There is an interesting structure across the river at South Elmham St Mary between Harleston and Bungay. Homersfield Bridge was built of wrought iron, cast iron and concrete in 1869. This makes it one of the oldest concrete bridges in the world. The road bridge was in use for 101 years. It is no longer used by road traffic being replaced by a new bridge in 1970. It was restored by the Norfolk Historic Building Trust in 1990.

Source:
https://joemasonspage.wordpress.com/2018/11/19/by-the-riverside-five/

ATTRIBUTATION: Both text and photo is attributed to joemasonspage. Norfolk Tales & Myths does not claim credit for either.

Ranworth: Its Church & Myths

The Norfolk Broads is Britain’s largest protected wetland and one of Europe’s most popular inland waterways. The area is managed as a national park and it is claimed that it attracts more than a million visitors each year from all over the World. Before the ‘Broads’ were known as such, its waterways made up an essential transport network for peat, thatching reed and marsh hay. Today, the ‘Broads’ is used for recreation, including such activities as sailing, motor cruising, fishing and enjoying the wildlife. Then there are the opportunities to visit the lovely villages that find themselves embraced by the Norfolk Broads, along with their medieval country churches.

Ranworth Village 1

Ranworth is just one such place with its Staithe, which is run by the Norfolk Wildlife Trust, fronting Malthouse Broad and aptly named after nearby malt houses. There are great waterside views around Ranworth and within the village with its pretty thatched cottages which makes for ‘chocolate box’ opportunities for photographers and painters.

Nearby, on higher ground, stands St Helens Church below which is a large nature reserve  winding its way through woodland to the Norfolk Wildlife Conservation Centre; a floating thatched building right on the edge of what is Ranworth Broad . This is the information centre for the Broads and its history, including models of local scenes depicting peat digging, thatching and duck shooting. On the upper floor of the building there are facilities, including binoculars and telescopes, for bird watching.

Ranworth-Church 2
Ranworth offers St Helen’s Church, often called the ‘Cathedral of the Broads’. 

This church, set on high ground and overlooking the village and the broads beyond, is well worth a visit for its furnishings, views from its tower, its history and its myths. There have been previous churches on the site but the present one on view was completed as far back as about 1450. Furnished by prosperous wool merchants, its walls were painted with biblical stories, its windows rich in stained glass and a great cross suspended above an elaborate rood screen.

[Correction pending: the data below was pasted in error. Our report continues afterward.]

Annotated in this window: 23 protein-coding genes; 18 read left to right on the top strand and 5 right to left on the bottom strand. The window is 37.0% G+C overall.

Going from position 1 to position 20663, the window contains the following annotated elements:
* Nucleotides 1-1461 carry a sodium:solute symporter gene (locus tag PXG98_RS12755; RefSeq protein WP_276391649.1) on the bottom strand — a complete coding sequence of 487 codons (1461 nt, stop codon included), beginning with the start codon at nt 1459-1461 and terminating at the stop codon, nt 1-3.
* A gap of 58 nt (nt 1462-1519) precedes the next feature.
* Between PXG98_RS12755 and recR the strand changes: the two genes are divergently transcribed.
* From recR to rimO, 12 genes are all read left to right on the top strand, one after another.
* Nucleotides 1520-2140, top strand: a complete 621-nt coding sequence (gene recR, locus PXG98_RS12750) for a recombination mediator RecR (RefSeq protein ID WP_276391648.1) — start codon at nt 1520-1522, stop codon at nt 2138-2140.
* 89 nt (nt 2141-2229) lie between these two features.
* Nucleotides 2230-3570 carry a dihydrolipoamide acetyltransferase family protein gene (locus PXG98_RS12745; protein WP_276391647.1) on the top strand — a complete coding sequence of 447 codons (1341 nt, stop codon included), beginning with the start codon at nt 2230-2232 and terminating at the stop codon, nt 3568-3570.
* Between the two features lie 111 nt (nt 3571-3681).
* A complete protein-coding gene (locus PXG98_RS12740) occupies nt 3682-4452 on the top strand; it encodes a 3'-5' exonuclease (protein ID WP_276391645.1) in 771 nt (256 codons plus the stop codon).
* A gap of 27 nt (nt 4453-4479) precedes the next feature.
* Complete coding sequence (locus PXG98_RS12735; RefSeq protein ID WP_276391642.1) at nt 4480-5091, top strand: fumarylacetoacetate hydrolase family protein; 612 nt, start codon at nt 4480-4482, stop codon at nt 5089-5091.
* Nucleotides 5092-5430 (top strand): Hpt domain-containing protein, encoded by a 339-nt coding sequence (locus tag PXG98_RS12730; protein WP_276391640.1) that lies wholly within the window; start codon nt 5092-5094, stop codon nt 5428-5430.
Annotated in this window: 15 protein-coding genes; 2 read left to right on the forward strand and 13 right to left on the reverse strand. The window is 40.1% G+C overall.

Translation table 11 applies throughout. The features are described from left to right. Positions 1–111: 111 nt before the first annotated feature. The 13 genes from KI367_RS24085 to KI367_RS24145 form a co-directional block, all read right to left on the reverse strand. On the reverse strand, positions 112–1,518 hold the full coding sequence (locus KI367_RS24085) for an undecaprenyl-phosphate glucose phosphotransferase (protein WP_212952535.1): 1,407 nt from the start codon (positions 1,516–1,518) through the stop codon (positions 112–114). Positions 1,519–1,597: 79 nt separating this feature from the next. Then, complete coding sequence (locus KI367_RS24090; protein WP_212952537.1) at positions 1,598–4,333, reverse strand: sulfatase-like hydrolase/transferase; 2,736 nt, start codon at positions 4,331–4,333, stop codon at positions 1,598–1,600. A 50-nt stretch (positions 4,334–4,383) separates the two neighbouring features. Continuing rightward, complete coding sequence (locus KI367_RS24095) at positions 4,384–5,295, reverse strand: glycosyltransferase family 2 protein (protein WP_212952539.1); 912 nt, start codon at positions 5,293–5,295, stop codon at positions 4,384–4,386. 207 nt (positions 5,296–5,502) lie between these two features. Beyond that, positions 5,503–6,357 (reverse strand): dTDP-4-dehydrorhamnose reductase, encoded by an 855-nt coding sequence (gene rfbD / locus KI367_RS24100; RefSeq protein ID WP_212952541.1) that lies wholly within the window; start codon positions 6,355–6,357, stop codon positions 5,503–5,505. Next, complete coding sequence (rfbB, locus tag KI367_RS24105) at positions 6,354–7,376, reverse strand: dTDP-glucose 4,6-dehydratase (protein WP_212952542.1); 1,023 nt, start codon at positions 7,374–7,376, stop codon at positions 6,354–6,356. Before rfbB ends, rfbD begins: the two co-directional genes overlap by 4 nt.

Ranworth (St Helens Church)
St Helen’s Church, Ranworth, Norfolk. Photo: John Harper.

Unfortunately, many of the church’s medieval treasures were damaged or destroyed during the Reformation, although a surprising amount did survive. The building itself also fell into a long period of decline and disrepair and it was only in the late 1890s that the church was restored to what can be seen today. Much of the original rood screen with its medieval paintings still survives, along with its stylized white roses of York painted on the back of the screen, one of the finest in England. The church also has a 15th century illuminated manuscript, the Ranworth Antiphoner kept in a steel case and on view to visitors.

The Church Tower

The tower dominates the Ranworth skyline and it would seem that visitors love to climb the eighty-nine spiral steps and two ladders to the top of the flint-lined tower for the wonderful views over the landscape. It is easy to understand why when from its heights, on clear days, one can see five Norfolk Broads and the impressive wind turbines of the wind farm at West Somerton.

Ranworth (Church Tower)
The tower of St Helen’s Church, Ranworth. Photo: (c) John Harper

 In fact, much of the Norfolk Broads river system is visible, interlaced with boats that weave their way in a constantly changing pattern of light through farmland and marshes that grow traditional Norfolk thatching reed. A recent survey using a calibrated telescope listed nearly two hundred sites in the Cromer–Norwich–Great Yarmouth area, including 116 churches, numerous windmills and wind drainage pumps, Happisburgh lighthouse and even the top of Norwich Cathedral.